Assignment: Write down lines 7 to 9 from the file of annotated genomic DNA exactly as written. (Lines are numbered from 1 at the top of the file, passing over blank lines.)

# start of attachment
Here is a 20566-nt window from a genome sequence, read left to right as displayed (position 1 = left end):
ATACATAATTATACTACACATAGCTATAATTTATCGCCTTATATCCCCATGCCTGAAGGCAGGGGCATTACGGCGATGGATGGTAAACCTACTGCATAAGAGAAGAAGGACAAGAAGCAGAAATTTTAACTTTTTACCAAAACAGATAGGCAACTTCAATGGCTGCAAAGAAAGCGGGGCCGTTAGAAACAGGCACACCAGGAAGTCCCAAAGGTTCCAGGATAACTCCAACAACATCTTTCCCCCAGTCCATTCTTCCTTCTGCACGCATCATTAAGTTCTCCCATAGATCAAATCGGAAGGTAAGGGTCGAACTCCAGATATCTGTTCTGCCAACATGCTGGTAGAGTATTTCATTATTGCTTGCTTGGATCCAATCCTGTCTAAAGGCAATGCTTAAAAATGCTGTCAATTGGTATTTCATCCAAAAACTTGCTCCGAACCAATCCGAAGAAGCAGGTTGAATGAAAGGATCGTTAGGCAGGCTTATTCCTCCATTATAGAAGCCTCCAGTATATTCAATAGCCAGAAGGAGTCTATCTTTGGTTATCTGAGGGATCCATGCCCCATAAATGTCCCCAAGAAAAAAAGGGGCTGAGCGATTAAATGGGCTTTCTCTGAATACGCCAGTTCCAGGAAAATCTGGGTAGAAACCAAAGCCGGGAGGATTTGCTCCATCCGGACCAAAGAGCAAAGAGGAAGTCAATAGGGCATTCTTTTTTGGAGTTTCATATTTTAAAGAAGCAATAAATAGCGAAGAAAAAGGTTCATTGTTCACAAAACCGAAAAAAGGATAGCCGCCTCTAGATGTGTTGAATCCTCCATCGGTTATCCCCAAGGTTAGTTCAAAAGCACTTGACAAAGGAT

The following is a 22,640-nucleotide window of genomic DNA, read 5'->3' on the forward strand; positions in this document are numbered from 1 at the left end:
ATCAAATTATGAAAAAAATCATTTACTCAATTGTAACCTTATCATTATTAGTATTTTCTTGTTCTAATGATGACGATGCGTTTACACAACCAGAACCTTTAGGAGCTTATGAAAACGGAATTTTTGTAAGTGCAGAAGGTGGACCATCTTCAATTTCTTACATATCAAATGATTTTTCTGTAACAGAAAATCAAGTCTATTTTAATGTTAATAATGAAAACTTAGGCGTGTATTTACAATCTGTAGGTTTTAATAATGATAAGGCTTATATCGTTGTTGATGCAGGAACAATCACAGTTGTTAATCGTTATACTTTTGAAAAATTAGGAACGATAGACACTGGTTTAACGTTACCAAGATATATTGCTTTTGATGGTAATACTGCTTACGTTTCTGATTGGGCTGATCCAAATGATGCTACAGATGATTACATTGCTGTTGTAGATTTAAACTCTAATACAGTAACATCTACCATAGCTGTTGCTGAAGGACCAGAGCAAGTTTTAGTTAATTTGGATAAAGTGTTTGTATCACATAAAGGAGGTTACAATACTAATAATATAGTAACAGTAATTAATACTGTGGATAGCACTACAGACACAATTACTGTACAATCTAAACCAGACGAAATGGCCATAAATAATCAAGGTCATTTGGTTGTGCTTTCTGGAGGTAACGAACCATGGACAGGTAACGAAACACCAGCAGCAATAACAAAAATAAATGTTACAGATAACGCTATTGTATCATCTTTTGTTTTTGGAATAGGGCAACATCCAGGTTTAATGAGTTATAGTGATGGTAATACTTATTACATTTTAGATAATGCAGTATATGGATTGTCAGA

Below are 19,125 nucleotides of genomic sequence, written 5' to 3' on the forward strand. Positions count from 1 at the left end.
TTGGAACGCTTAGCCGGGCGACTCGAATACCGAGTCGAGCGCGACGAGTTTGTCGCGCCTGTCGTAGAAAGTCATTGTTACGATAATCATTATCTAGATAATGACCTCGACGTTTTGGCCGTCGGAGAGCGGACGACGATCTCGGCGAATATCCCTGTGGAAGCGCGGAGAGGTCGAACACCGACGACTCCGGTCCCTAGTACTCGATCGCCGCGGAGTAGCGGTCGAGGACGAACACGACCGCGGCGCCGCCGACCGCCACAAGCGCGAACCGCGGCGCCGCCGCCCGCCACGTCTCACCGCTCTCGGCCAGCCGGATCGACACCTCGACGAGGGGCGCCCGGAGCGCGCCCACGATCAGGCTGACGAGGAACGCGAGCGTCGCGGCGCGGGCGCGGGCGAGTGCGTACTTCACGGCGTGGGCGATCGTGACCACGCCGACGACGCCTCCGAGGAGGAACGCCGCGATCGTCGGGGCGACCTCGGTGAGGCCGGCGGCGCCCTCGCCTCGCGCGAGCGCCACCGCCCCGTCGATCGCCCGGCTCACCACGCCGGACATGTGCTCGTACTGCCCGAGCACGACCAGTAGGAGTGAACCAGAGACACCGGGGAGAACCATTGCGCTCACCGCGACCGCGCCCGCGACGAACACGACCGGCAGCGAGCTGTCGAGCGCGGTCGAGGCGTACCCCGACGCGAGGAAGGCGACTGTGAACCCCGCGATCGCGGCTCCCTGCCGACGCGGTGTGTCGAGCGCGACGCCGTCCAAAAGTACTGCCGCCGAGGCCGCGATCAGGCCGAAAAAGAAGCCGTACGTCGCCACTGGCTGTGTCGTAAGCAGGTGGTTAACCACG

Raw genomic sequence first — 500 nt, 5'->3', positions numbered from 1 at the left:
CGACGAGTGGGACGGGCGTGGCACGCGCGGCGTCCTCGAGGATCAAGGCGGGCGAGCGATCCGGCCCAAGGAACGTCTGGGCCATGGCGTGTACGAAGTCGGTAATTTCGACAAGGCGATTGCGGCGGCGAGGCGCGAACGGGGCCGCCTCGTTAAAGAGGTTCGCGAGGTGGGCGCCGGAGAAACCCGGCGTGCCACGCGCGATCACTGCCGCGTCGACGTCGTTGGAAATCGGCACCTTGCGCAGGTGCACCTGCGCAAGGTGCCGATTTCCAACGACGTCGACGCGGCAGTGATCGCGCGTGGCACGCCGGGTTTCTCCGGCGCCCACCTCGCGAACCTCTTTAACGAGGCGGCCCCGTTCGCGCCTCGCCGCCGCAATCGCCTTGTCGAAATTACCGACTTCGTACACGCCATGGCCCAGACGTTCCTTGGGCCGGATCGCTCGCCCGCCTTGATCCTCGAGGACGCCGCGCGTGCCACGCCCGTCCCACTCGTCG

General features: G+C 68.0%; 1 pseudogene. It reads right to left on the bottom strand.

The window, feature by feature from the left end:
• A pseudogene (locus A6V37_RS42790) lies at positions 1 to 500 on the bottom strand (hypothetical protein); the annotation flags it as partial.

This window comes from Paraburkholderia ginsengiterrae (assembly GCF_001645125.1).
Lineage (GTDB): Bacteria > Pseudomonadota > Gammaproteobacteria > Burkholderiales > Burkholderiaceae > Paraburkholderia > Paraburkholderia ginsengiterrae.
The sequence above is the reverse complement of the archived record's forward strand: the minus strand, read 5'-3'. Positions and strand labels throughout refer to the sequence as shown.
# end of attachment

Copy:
Raw genomic sequence first — 500 nt, 5'->3', positions numbered from 1 at the left:
CGACGAGTGGGACGGGCGTGGCACGCGCGGCGTCCTCGAGGATCAAGGCGGGCGAGCGATCCGGCCCAAGGAACGTCTGGGCCATGGCGTGTACGAAGTCGGTAATTTCGACAAGGCGATTGCGGCGGCGAGGCGCGAACGGGGCCGCCTCGTTAAAGAGGTTCGCGAGGTGGGCGCCGGAGAAACCCGGCGTGCCACGCGCGATCACTGCCGCGTCGACGTCGTTGGAAATCGGCACCTTGCGCAGGTGCACCTGCGCAAGGTGCCGATTTCCAACGACGTCGACGCGGCAGTGATCGCGCGTGGCACGCCGGGTTTCTCCGGCGCCCACCTCGCGAACCTCTTTAACGAGGCGGCCCCGTTCGCGCCTCGCCGCCGCAATCGCCTTGTCGAAATTACCGACTTCGTACACGCCATGGCCCAGACGTTCCTTGGGCCGGATCGCTCGCCCGCCTTGATCCTCGAGGACGCCGCGCGTGCCACGCCCGTCCCACTCGTCG

General features: G+C 68.0%; 1 pseudogene. It reads right to left on the bottom strand.